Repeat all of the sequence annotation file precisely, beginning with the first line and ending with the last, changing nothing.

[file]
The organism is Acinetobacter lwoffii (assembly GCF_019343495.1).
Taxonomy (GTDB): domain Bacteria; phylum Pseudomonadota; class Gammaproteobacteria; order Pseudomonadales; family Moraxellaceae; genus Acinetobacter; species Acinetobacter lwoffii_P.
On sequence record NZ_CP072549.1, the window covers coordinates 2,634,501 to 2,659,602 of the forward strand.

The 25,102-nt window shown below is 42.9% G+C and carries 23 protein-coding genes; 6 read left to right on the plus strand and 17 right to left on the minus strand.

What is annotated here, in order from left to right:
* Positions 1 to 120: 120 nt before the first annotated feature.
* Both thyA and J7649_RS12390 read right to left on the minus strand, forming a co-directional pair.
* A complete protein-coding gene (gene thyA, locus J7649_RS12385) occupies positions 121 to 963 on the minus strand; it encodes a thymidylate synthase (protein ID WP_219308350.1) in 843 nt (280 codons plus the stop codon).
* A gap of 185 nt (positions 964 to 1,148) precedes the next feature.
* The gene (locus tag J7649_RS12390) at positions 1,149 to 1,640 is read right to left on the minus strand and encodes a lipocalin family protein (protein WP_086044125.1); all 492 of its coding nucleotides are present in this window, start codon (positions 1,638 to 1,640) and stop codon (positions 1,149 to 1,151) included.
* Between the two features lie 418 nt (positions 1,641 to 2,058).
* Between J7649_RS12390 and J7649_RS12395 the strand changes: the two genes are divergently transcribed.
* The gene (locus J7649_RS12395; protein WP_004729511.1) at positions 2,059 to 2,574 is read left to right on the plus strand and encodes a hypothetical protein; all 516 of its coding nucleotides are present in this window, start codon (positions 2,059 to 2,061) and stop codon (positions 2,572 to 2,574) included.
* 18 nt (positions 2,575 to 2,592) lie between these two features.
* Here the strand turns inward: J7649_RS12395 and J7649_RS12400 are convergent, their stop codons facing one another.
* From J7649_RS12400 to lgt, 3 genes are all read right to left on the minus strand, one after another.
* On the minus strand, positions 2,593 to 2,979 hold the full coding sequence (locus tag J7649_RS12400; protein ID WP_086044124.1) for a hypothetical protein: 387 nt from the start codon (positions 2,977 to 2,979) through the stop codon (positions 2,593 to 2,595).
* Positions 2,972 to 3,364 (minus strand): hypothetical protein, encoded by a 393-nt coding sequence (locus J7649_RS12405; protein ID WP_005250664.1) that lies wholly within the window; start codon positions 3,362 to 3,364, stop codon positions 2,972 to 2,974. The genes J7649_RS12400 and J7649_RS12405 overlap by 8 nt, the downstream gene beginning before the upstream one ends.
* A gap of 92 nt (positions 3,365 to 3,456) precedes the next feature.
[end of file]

The organism is Acinetobacter lwoffii (assembly GCF_019343495.1).
Taxonomy (GTDB): domain Bacteria; phylum Pseudomonadota; class Gammaproteobacteria; order Pseudomonadales; family Moraxellaceae; genus Acinetobacter; species Acinetobacter lwoffii_P.
On sequence record NZ_CP072549.1, the window covers coordinates 2,634,501 to 2,659,602 of the forward strand.

The 25,102-nt window shown below is 42.9% G+C and carries 23 protein-coding genes; 6 read left to right on the plus strand and 17 right to left on the minus strand.

What is annotated here, in order from left to right:
* Positions 1 to 120: 120 nt before the first annotated feature.
* Both thyA and J7649_RS12390 read right to left on the minus strand, forming a co-directional pair.
* A complete protein-coding gene (gene thyA, locus J7649_RS12385) occupies positions 121 to 963 on the minus strand; it encodes a thymidylate synthase (protein ID WP_219308350.1) in 843 nt (280 codons plus the stop codon).
* A gap of 185 nt (positions 964 to 1,148) precedes the next feature.
* The gene (locus tag J7649_RS12390) at positions 1,149 to 1,640 is read right to left on the minus strand and encodes a lipocalin family protein (protein WP_086044125.1); all 492 of its coding nucleotides are present in this window, start codon (positions 1,638 to 1,640) and stop codon (positions 1,149 to 1,151) included.
* Between the two features lie 418 nt (positions 1,641 to 2,058).
* Between J7649_RS12390 and J7649_RS12395 the strand changes: the two genes are divergently transcribed.
* The gene (locus J7649_RS12395; protein WP_004729511.1) at positions 2,059 to 2,574 is read left to right on the plus strand and encodes a hypothetical protein; all 516 of its coding nucleotides are present in this window, start codon (positions 2,059 to 2,061) and stop codon (positions 2,572 to 2,574) included.
* 18 nt (positions 2,575 to 2,592) lie between these two features.
* Here the strand turns inward: J7649_RS12395 and J7649_RS12400 are convergent, their stop codons facing one another.
* From J7649_RS12400 to lgt, 3 genes are all read right to left on the minus strand, one after another.
* On the minus strand, positions 2,593 to 2,979 hold the full coding sequence (locus tag J7649_RS12400; protein ID WP_086044124.1) for a hypothetical protein: 387 nt from the start codon (positions 2,977 to 2,979) through the stop codon (positions 2,593 to 2,595).
* Positions 2,972 to 3,364 (minus strand): hypothetical protein, encoded by a 393-nt coding sequence (locus J7649_RS12405; protein ID WP_005250664.1) that lies wholly within the window; start codon positions 3,362 to 3,364, stop codon positions 2,972 to 2,974. The genes J7649_RS12400 and J7649_RS12405 overlap by 8 nt, the downstream gene beginning before the upstream one ends.
* A gap of 92 nt (positions 3,365 to 3,456) precedes the next feature.